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A Business Case for CMMISM-Based

Process Improvement

Dave Walden
Director – Integrated Process & Quality

CMMI is a service mark of Carnegie Mellon University.


Note: This presentation was also given at the PSM Conference, July 2002. Repeated here upon request.
Topics

l Why Perform a Business Case?


l Business Case Process
ä Key Considerations
ä Business Drivers/Inputs
ä Costs
ä Benefits
ä Outputs
l Business Case Lessons Learned
l Summary and Conclusions

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Why Perform a Business Case?

l Do our process improvement goals make sense from a


business perspective?
l What is the benefit of being “assessed at” a level vs.
“operating at” a level?
l What is the benefit of moving from CMM/CMMI Level m
to Level n?
l What is the relative return on the SW CMM vs. the
CMMI?

The business case is a tool to validate our


process improvement goals from a financial perspective.

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Business Case Process

l Collaborative team effort to:


ä Identify business drivers and inputs
ä Define alternative scenarios
ä Identify costs of scenarios
ä Identify benefits of scenarios
ä Evaluate results
ä Prepare presentations
l Benefits structured around a Balanced Scorecard
l Organizational and industry data applied where appropriate and
available
l Output is team consensus
Used the Software Productivity Consortium’s (SPC’s) “Business Case Workshop”

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Key Considerations

l Just maintaining a CMM/CMMI level requires investment


l Benefits result from operating at an improved level of
maturity, not from just getting there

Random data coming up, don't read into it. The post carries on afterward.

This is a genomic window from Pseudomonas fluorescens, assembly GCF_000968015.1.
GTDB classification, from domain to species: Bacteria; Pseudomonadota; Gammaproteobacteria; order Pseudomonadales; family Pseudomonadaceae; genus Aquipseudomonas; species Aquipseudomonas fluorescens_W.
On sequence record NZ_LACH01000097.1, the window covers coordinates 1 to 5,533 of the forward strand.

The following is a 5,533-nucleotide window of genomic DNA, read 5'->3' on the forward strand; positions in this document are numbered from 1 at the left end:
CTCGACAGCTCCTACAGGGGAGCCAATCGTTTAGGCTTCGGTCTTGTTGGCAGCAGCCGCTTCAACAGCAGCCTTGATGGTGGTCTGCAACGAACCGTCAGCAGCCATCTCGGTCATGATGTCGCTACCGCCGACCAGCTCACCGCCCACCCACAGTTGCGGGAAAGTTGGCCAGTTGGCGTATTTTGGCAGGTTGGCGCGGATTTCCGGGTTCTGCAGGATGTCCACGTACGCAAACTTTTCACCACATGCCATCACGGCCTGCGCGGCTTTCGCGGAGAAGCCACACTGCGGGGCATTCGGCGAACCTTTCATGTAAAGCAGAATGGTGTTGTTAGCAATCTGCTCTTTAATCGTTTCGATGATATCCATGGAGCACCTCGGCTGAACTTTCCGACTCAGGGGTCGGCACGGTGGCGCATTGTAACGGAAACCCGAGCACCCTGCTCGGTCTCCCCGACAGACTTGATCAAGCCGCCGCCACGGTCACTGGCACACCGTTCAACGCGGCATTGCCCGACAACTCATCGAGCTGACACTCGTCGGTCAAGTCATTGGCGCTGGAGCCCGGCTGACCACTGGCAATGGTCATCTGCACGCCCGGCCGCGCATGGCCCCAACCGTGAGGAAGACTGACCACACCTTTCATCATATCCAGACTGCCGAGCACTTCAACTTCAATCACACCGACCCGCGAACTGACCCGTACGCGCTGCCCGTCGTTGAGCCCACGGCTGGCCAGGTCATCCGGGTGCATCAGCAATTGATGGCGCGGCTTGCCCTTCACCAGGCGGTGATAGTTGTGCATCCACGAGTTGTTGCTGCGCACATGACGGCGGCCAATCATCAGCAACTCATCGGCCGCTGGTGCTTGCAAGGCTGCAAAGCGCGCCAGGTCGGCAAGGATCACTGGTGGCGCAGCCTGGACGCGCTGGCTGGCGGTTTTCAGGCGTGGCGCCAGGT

l Some benefits may not be financial, but can still can be
“valued”
l Weaknesses at lower levels of maturity increase risk and
cost of achieving higher levels of maturity
l Attractiveness of alternatives depends on actions of
current and potential competitors and customers
l Costs and benefits must be determined separately for
each scenario
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Business Drivers

l External Factors l Internal Factors


n Table Stakes n Enabler to Meet Company
n Marketplace Financial Commitments
Competitiveness ä productivity

n Industry Standards ä delivery/ performance


Superceded ä quality
ä ISO 9001:1994 to :2000 n Support Projected Growth
(Dec 2003) Objectives
ä SEI SW CMM to CMMI n Company Integration
(Dec 2003)
n Internal Customer
n Competition Satisfaction
n Customer Expectations
and Satisfaction

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Business Case Inputs

Each business unit answered the following questions:


1. What are the major business areas involving engineering?
2. What types of contract vehicles are used?
3. How much engineering development and support activity
goes on?
4. How much new business opportunity depends on
engineering?
5. What are the current levels of performance?
6. What is the current level of employee satisfaction?

Solid inputs are key to a successful business case.


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Need to Determine Scenarios

l Candidates depend on where you are and where you


want to go. Some options:
ä Do not invest -- agree to regress
ä Maintain existing CMM/CMMI levels
ä Advance to SW CMM Level n [operating at, assessed at]
ä Advance to CMMI Level n [operating at, assessed at]
ä Others? (e.g., ISO 9001:2000, 14000, 18000)
l Select scenarios carefully
ä Determines the magnitude of the business case task
ä Determines the presentable outputs

Select the minimum number of scenarios.


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Cost Elements for the Business Case
l Process improvement activities
ä SEPG, EPG, CMM, CMMI, etc.
l CMM/CMMI External Assessments
ä External assessment team (both fees & costs)